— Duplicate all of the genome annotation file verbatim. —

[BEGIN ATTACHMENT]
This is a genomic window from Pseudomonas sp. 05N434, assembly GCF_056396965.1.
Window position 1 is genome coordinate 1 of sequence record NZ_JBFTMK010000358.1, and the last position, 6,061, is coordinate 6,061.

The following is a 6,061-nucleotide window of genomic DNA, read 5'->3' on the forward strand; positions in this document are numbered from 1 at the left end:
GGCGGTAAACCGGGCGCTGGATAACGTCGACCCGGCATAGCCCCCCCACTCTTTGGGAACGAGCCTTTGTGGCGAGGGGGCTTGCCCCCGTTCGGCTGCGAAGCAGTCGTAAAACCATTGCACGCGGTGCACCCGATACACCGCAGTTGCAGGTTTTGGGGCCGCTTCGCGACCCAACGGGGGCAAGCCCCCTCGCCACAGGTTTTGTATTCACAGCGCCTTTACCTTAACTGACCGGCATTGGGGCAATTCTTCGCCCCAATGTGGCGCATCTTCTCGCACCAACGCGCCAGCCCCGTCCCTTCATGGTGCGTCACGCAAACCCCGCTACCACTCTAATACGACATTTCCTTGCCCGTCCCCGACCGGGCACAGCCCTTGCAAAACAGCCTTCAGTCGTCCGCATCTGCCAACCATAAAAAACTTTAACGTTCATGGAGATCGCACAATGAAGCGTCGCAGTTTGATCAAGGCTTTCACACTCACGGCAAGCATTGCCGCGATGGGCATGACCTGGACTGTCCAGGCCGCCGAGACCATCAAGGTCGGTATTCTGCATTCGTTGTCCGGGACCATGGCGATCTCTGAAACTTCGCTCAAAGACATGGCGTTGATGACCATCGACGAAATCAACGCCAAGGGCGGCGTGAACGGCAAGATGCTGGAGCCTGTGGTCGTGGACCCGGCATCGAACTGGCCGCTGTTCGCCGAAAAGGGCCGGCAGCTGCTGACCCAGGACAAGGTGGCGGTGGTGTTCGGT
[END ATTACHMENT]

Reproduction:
This is a genomic window from Pseudomonas sp. 05N434, assembly GCF_056396965.1.
Window position 1 is genome coordinate 1 of sequence record NZ_JBFTMK010000358.1, and the last position, 6,061, is coordinate 6,061.

The following is a 6,061-nucleotide window of genomic DNA, read 5'->3' on the forward strand; positions in this document are numbered from 1 at the left end:
GGCGGTAAACCGGGCGCTGGATAACGTCGACCCGGCATAGCCCCCCCACTCTTTGGGAACGAGCCTTTGTGGCGAGGGGGCTTGCCCCCGTTCGGCTGCGAAGCAGTCGTAAAACCATTGCACGCGGTGCACCCGATACACCGCAGTTGCAGGTTTTGGGGCCGCTTCGCGACCCAACGGGGGCAAGCCCCCTCGCCACAGGTTTTGTATTCACAGCGCCTTTACCTTAACTGACCGGCATTGGGGCAATTCTTCGCCCCAATGTGGCGCATCTTCTCGCACCAACGCGCCAGCCCCGTCCCTTCATGGTGCGTCACGCAAACCCCGCTACCACTCTAATACGACATTTCCTTGCCCGTCCCCGACCGGGCACAGCCCTTGCAAAACAGCCTTCAGTCGTCCGCATCTGCCAACCATAAAAAACTTTAACGTTCATGGAGATCGCACAATGAAGCGTCGCAGTTTGATCAAGGCTTTCACACTCACGGCAAGCATTGCCGCGATGGGCATGACCTGGACTGTCCAGGCCGCCGAGACCATCAAGGTCGGTATTCTGCATTCGTTGTCCGGGACCATGGCGATCTCTGAAACTTCGCTCAAAGACATGGCGTTGATGACCATCGACGAAATCAACGCCAAGGGCGGCGTGAACGGCAAGATGCTGGAGCCTGTGGTCGTGGACCCGGCATCGAACTGGCCGCTGTTCGCCGAAAAGGGCCGGCAGCTGCTGACCCAGGACAAGGTGGCGGTGGTGTTCGGT